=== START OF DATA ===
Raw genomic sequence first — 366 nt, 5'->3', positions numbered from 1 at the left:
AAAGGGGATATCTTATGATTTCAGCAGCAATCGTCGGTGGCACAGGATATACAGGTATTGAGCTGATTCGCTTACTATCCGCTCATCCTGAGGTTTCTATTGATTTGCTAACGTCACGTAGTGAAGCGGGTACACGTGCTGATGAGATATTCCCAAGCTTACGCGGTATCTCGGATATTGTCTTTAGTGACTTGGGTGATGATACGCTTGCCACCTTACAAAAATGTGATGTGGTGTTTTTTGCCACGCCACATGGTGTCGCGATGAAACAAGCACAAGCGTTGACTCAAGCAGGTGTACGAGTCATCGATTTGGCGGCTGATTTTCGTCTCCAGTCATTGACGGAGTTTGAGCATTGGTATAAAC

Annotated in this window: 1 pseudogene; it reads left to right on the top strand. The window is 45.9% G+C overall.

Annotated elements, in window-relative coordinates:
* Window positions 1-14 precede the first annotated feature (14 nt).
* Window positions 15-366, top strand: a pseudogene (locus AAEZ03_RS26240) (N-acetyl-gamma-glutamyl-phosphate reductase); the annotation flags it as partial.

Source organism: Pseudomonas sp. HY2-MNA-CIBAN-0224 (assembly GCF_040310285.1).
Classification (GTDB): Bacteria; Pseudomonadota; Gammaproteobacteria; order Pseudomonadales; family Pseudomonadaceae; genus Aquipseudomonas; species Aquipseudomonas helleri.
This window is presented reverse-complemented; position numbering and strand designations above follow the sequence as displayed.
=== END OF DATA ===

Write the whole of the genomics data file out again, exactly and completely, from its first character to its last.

Raw genomic sequence first — 366 nt, 5'->3', positions numbered from 1 at the left:
AAAGGGGATATCTTATGATTTCAGCAGCAATCGTCGGTGGCACAGGATATACAGGTATTGAGCTGATTCGCTTACTATCCGCTCATCCTGAGGTTTCTATTGATTTGCTAACGTCACGTAGTGAAGCGGGTACACGTGCTGATGAGATATTCCCAAGCTTACGCGGTATCTCGGATATTGTCTTTAGTGACTTGGGTGATGATACGCTTGCCACCTTACAAAAATGTGATGTGGTGTTTTTTGCCACGCCACATGGTGTCGCGATGAAACAAGCACAAGCGTTGACTCAAGCAGGTGTACGAGTCATCGATTTGGCGGCTGATTTTCGTCTCCAGTCATTGACGGAGTTTGAGCATTGGTATAAAC

Annotated in this window: 1 pseudogene; it reads left to right on the top strand. The window is 45.9% G+C overall.

Annotated elements, in window-relative coordinates:
* Window positions 1-14 precede the first annotated feature (14 nt).
* Window positions 15-366, top strand: a pseudogene (locus AAEZ03_RS26240) (N-acetyl-gamma-glutamyl-phosphate reductase); the annotation flags it as partial.

Source organism: Pseudomonas sp. HY2-MNA-CIBAN-0224 (assembly GCF_040310285.1).
Classification (GTDB): Bacteria; Pseudomonadota; Gammaproteobacteria; order Pseudomonadales; family Pseudomonadaceae; genus Aquipseudomonas; species Aquipseudomonas helleri.
This window is presented reverse-complemented; position numbering and strand designations above follow the sequence as displayed.